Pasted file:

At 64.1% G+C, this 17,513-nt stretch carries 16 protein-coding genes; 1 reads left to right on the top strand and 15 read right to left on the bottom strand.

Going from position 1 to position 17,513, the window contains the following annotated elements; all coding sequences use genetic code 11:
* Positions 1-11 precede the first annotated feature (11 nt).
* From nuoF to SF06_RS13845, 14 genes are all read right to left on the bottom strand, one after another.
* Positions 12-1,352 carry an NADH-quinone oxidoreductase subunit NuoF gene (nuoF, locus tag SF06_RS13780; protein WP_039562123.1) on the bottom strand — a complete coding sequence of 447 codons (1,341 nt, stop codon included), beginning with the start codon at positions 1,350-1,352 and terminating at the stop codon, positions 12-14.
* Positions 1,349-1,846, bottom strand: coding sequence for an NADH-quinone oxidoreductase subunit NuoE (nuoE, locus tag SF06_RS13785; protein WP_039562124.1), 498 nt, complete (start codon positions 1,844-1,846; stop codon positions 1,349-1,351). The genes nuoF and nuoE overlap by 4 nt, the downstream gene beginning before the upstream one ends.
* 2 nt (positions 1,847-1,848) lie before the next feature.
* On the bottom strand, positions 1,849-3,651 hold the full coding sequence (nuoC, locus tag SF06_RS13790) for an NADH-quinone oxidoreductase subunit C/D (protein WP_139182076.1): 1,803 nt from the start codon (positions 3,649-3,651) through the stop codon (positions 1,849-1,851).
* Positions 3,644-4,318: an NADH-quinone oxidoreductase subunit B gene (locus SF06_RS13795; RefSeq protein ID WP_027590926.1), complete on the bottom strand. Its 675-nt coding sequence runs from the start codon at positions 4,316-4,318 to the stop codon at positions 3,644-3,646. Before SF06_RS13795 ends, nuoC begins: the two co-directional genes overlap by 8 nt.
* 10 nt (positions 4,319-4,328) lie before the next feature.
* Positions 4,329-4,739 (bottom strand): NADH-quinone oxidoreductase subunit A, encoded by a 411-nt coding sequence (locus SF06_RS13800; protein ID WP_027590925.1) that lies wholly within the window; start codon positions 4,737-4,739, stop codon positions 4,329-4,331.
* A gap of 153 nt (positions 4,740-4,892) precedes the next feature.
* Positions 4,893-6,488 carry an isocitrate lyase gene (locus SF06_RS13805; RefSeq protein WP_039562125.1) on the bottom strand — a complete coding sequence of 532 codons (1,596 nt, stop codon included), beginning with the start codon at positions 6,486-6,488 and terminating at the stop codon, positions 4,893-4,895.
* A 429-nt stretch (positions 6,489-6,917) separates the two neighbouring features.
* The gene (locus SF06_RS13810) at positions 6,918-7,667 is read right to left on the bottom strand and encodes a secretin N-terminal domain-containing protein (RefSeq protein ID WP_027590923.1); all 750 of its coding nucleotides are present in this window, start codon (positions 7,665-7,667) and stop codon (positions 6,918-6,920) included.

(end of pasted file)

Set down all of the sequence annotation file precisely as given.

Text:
At 64.1% G+C, this 17,513-nt stretch carries 16 protein-coding genes; 1 reads left to right on the top strand and 15 read right to left on the bottom strand.

Going from position 1 to position 17,513, the window contains the following annotated elements; all coding sequences use genetic code 11:
* Positions 1-11 precede the first annotated feature (11 nt).
* From nuoF to SF06_RS13845, 14 genes are all read right to left on the bottom strand, one after another.
* Positions 12-1,352 carry an NADH-quinone oxidoreductase subunit NuoF gene (nuoF, locus tag SF06_RS13780; protein WP_039562123.1) on the bottom strand — a complete coding sequence of 447 codons (1,341 nt, stop codon included), beginning with the start codon at positions 1,350-1,352 and terminating at the stop codon, positions 12-14.
* Positions 1,349-1,846, bottom strand: coding sequence for an NADH-quinone oxidoreductase subunit NuoE (nuoE, locus tag SF06_RS13785; protein WP_039562124.1), 498 nt, complete (start codon positions 1,844-1,846; stop codon positions 1,349-1,351). The genes nuoF and nuoE overlap by 4 nt, the downstream gene beginning before the upstream one ends.
* 2 nt (positions 1,847-1,848) lie before the next feature.
* On the bottom strand, positions 1,849-3,651 hold the full coding sequence (nuoC, locus tag SF06_RS13790) for an NADH-quinone oxidoreductase subunit C/D (protein WP_139182076.1): 1,803 nt from the start codon (positions 3,649-3,651) through the stop codon (positions 1,849-1,851).
* Positions 3,644-4,318: an NADH-quinone oxidoreductase subunit B gene (locus SF06_RS13795; RefSeq protein ID WP_027590926.1), complete on the bottom strand. Its 675-nt coding sequence runs from the start codon at positions 4,316-4,318 to the stop codon at positions 3,644-3,646. Before SF06_RS13795 ends, nuoC begins: the two co-directional genes overlap by 8 nt.
* 10 nt (positions 4,319-4,328) lie before the next feature.
* Positions 4,329-4,739 (bottom strand): NADH-quinone oxidoreductase subunit A, encoded by a 411-nt coding sequence (locus SF06_RS13800; protein ID WP_027590925.1) that lies wholly within the window; start codon positions 4,737-4,739, stop codon positions 4,329-4,331.
* A gap of 153 nt (positions 4,740-4,892) precedes the next feature.
* Positions 4,893-6,488 carry an isocitrate lyase gene (locus SF06_RS13805; RefSeq protein WP_039562125.1) on the bottom strand — a complete coding sequence of 532 codons (1,596 nt, stop codon included), beginning with the start codon at positions 6,486-6,488 and terminating at the stop codon, positions 4,893-4,895.
* A 429-nt stretch (positions 6,489-6,917) separates the two neighbouring features.
* The gene (locus SF06_RS13810) at positions 6,918-7,667 is read right to left on the bottom strand and encodes a secretin N-terminal domain-containing protein (RefSeq protein ID WP_027590923.1); all 750 of its coding nucleotides are present in this window, start codon (positions 7,665-7,667) and stop codon (positions 6,918-6,920) included.